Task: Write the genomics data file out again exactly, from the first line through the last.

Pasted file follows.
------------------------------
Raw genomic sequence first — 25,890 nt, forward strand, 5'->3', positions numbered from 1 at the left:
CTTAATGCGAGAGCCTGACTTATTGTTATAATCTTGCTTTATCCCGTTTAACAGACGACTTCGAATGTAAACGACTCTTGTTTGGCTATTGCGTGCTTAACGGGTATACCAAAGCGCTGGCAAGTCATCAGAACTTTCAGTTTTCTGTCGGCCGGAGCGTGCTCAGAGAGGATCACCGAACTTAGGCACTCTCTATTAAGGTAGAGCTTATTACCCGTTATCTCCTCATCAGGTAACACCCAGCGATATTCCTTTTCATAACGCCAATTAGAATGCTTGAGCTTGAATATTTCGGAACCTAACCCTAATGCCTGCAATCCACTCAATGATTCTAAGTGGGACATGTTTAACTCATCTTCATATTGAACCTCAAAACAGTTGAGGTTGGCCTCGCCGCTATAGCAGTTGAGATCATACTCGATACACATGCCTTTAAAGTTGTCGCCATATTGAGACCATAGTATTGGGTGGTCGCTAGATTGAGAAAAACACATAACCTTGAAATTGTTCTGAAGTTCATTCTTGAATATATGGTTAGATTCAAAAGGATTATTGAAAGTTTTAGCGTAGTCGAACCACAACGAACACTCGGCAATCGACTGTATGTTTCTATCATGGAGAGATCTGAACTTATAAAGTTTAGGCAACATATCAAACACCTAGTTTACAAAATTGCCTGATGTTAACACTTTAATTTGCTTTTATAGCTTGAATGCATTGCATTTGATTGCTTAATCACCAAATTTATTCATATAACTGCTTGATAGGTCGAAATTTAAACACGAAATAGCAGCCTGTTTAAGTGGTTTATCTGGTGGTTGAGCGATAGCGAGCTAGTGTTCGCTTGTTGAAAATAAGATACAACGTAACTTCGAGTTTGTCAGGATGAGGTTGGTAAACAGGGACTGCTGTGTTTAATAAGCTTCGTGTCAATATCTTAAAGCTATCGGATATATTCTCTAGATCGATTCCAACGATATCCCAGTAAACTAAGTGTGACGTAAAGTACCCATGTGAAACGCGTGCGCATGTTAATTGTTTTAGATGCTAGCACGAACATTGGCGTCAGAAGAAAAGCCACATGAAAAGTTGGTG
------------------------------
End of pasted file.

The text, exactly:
Raw genomic sequence first — 25,890 nt, forward strand, 5'->3', positions numbered from 1 at the left:
CTTAATGCGAGAGCCTGACTTATTGTTATAATCTTGCTTTATCCCGTTTAACAGACGACTTCGAATGTAAACGACTCTTGTTTGGCTATTGCGTGCTTAACGGGTATACCAAAGCGCTGGCAAGTCATCAGAACTTTCAGTTTTCTGTCGGCCGGAGCGTGCTCAGAGAGGATCACCGAACTTAGGCACTCTCTATTAAGGTAGAGCTTATTACCCGTTATCTCCTCATCAGGTAACACCCAGCGATATTCCTTTTCATAACGCCAATTAGAATGCTTGAGCTTGAATATTTCGGAACCTAACCCTAATGCCTGCAATCCACTCAATGATTCTAAGTGGGACATGTTTAACTCATCTTCATATTGAACCTCAAAACAGTTGAGGTTGGCCTCGCCGCTATAGCAGTTGAGATCATACTCGATACACATGCCTTTAAAGTTGTCGCCATATTGAGACCATAGTATTGGGTGGTCGCTAGATTGAGAAAAACACATAACCTTGAAATTGTTCTGAAGTTCATTCTTGAATATATGGTTAGATTCAAAAGGATTATTGAAAGTTTTAGCGTAGTCGAACCACAACGAACACTCGGCAATCGACTGTATGTTTCTATCATGGAGAGATCTGAACTTATAAAGTTTAGGCAACATATCAAACACCTAGTTTACAAAATTGCCTGATGTTAACACTTTAATTTGCTTTTATAGCTTGAATGCATTGCATTTGATTGCTTAATCACCAAATTTATTCATATAACTGCTTGATAGGTCGAAATTTAAACACGAAATAGCAGCCTGTTTAAGTGGTTTATCTGGTGGTTGAGCGATAGCGAGCTAGTGTTCGCTTGTTGAAAATAAGATACAACGTAACTTCGAGTTTGTCAGGATGAGGTTGGTAAACAGGGACTGCTGTGTTTAATAAGCTTCGTGTCAATATCTTAAAGCTATCGGATATATTCTCTAGATCGATTCCAACGATATCCCAGTAAACTAAGTGTGACGTAAAGTACCCATGTGAAACGCGTGCGCATGTTAATTGTTTTAGATGCTAGCACGAACATTGGCGTCAGAAGAAAAGCCACATGAAAAGTTGGTG